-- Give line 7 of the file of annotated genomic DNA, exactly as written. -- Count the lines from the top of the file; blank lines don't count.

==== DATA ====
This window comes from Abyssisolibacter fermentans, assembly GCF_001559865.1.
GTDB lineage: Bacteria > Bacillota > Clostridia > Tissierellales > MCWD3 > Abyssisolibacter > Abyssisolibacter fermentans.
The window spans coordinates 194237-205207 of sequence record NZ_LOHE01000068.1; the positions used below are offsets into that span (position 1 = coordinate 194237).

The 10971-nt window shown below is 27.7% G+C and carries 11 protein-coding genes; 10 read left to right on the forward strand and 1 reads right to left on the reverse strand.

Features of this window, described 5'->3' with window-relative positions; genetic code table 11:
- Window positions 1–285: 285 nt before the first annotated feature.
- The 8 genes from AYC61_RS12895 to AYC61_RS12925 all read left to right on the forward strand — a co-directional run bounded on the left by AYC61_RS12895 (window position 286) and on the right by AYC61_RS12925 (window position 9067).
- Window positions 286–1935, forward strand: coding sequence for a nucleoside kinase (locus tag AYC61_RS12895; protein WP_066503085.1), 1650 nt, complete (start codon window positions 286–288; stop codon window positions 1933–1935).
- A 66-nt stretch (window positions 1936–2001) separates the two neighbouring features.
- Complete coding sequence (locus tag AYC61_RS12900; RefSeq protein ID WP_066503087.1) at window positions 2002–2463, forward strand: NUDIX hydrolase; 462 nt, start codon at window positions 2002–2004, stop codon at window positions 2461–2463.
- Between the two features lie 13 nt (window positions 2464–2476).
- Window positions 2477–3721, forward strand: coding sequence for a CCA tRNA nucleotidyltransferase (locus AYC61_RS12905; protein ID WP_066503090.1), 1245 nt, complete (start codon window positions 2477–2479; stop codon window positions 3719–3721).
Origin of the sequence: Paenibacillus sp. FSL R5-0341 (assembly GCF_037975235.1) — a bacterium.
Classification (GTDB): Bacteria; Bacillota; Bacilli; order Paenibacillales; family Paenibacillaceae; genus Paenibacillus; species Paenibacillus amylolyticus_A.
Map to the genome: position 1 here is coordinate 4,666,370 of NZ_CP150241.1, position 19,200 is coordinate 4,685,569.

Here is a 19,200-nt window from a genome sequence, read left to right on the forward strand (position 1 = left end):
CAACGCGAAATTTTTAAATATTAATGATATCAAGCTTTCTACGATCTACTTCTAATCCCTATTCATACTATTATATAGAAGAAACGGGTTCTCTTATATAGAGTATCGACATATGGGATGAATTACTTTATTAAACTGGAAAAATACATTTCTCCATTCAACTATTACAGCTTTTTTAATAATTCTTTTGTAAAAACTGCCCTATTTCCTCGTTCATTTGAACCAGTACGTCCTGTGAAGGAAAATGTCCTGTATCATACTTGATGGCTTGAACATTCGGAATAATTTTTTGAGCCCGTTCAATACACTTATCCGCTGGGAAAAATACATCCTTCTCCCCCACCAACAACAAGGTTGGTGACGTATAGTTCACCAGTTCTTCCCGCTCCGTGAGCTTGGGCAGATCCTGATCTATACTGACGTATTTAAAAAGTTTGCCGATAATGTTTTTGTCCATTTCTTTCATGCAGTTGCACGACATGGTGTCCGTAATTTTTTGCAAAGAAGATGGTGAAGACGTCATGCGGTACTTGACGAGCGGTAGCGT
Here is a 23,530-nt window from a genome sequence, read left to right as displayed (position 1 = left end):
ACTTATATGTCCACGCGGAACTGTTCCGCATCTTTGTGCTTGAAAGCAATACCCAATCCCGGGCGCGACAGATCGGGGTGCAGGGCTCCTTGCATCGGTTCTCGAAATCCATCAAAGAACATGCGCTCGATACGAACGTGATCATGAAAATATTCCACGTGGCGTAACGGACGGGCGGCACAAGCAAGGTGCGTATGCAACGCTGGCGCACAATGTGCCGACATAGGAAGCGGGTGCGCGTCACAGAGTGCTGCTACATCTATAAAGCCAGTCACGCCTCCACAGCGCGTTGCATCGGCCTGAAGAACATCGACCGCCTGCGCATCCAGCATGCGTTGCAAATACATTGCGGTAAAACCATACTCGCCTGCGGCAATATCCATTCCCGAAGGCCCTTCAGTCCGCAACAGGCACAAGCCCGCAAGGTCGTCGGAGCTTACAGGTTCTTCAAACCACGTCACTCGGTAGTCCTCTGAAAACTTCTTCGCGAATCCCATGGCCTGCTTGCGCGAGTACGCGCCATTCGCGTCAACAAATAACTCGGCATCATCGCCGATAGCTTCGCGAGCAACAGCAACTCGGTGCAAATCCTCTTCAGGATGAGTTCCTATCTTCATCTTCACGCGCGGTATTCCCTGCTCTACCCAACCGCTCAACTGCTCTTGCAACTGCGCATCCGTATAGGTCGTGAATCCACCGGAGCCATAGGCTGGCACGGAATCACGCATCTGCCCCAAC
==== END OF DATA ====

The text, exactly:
- The 8 genes from AYC61_RS12895 to AYC61_RS12925 all read left to right on the forward strand — a co-directional run bounded on the left by AYC61_RS12895 (window position 286) and on the right by AYC61_RS12925 (window position 9067).